asked the Secretary of State for Trade what has been the increase in imports of United States synthetic fibre carpets since the decision by the European Economic Community Commission not to authorise a quota on such imports.
The Commission's decision was based on statistics for 1979. Imports of man-made fibre tufted carpets amounted to 2·3 million square metres in the first quarter of 1980, compared with 1·7 million square metres in the last quarter of 1979.
Does not my hon. Friend accept that the percentage of our market taken by North American imports broadly doubled in the first four months of this year compared with the whole of last year, that United States production is based on artificially low oil and feed stock prices and that the EEC Commission has agreed only to keep the matter under surveillance? Does not my hon. Friend agree that the Government would be fully justified if they were to go back to the Commission and claim that our industry was suffering a serious injury?
As my hon. Friend knows, we applied to the Commission for quotas on carpets. The Commission turned down our application. It was argued that import penetration on carpets had reached about 10 per cent., whereas it had reached about 25 per cent. on the two products to which it gave approval for quotas. I am sorry to tell my hon. Friend that there has been very little change in that percentage since the date of our original application. At present, I do not think that the Commission will accept our argument for import quotas.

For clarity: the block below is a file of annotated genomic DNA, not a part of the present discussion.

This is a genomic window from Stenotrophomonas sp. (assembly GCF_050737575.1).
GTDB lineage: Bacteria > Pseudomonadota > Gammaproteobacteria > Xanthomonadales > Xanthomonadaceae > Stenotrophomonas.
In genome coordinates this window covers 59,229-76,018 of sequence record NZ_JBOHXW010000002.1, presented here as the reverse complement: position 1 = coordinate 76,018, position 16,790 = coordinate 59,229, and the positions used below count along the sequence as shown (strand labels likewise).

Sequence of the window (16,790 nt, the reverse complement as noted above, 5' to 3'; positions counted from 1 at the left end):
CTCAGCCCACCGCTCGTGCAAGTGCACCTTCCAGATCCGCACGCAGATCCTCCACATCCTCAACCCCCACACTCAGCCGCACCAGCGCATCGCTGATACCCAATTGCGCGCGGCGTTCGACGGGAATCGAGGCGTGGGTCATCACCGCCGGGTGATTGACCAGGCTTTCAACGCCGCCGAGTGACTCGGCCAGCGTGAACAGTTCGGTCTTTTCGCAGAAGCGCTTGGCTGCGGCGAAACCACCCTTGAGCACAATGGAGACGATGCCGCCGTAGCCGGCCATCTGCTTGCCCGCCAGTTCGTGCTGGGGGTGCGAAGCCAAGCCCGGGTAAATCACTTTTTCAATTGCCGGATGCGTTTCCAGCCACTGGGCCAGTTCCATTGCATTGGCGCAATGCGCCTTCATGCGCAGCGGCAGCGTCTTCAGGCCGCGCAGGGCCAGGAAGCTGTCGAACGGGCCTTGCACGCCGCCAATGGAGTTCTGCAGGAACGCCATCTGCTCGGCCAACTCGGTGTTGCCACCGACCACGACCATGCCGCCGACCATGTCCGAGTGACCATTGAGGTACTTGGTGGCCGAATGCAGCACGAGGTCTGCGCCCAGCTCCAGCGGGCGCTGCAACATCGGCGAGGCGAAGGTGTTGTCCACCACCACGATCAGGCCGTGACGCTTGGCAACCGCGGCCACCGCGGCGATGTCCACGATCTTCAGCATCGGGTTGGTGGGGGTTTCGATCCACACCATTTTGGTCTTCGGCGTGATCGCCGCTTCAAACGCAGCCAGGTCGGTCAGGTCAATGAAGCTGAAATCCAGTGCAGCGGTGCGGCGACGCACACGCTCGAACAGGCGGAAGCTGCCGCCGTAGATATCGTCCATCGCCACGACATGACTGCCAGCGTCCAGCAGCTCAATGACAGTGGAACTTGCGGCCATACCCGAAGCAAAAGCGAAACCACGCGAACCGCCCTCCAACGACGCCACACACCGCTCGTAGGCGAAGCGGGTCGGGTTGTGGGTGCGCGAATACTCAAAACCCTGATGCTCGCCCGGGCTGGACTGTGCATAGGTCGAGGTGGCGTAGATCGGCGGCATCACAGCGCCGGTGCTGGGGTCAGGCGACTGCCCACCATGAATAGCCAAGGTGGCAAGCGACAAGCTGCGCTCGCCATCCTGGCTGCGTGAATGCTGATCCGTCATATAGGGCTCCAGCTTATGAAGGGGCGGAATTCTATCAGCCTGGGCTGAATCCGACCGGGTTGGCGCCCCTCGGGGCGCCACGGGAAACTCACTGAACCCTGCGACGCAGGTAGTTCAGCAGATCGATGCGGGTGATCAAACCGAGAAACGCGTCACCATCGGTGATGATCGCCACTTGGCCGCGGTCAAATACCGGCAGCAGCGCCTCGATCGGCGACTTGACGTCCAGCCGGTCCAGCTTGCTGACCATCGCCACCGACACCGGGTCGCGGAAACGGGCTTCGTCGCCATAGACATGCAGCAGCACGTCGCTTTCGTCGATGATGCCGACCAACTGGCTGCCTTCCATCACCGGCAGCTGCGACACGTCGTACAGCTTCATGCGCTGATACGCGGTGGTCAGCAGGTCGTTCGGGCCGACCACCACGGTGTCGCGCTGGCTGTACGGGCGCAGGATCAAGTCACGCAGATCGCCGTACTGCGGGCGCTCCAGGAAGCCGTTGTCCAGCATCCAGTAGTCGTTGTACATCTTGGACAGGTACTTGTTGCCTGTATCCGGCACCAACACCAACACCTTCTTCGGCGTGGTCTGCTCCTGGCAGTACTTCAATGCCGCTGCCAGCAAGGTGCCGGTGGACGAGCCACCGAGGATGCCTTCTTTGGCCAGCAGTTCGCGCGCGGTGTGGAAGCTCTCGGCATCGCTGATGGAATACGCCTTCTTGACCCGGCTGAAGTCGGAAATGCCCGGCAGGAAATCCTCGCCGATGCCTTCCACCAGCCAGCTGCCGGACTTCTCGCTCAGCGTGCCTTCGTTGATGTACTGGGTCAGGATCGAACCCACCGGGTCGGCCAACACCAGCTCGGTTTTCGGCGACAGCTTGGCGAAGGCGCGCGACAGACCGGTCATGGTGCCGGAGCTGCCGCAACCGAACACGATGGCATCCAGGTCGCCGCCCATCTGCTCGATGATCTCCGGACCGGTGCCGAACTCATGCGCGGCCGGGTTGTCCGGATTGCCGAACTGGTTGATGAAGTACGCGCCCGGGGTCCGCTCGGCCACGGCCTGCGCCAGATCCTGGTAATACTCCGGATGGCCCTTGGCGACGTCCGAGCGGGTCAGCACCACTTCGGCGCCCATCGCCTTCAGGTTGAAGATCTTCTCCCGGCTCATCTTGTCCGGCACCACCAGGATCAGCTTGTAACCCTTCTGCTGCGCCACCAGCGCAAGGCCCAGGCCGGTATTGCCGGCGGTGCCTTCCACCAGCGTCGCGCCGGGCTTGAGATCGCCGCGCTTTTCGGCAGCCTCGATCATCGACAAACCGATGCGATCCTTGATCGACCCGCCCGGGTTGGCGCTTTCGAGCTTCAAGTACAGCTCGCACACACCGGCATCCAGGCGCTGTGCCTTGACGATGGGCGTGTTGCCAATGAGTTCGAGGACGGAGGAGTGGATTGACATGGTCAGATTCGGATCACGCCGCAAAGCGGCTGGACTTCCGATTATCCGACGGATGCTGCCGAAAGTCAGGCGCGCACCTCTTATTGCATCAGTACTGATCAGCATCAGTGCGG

Why did the Minister accept the Commission's decision, when it will clearly harm industry in the United Kingdom? Does not he realise that unemployment in the carpet industry is increasing and that it is having a knock-on effect on industries such as the jute industry, causing the closure of factories in my constituency?
When we applied to the Commission, we put those arguments strongly. We need the Commission's cooperation if we are to have quotas that will stick. Under free circulation, goods could come in from other parts of the Community. That is why it is essential to have the Commission's co-operation in fixing such quotas.
Do not my hon. Friend and the Commission realise that the protection given to yarn manufacturers will be worthless if carpet manufacturers are not protected? Does he not accept that yarn makers sell their protected yarn only to carpet manufacturers and that every carpet manufacturer is going out of business?
My hon. and learned Friend has made a good point. We strongly made that same point at length to the Commission. However, as the Commission realises the importance of acting only within the rules of world trade, and as a level of penetration of 10 per cent. is not thought to amount to serious damage, it refused to accept our arguments.
Does the Minister realise that the problem will get worse? Is it not clear that the United States Congress will do nothing about the dual energy pricing gap and that there is no chance of anything happening until after the presidential election? Instead of lamely accepting the Commission's opinion, is it not time that the Government challenged it, and argued the case for a very important British interest?
The right hon. Gentleman is a very impressive armchair negotiator. However, he did not have much to shout about when he did the job. We pressed the case very strongly. According to the rules of world trade, the case for carpets does not stand up at present.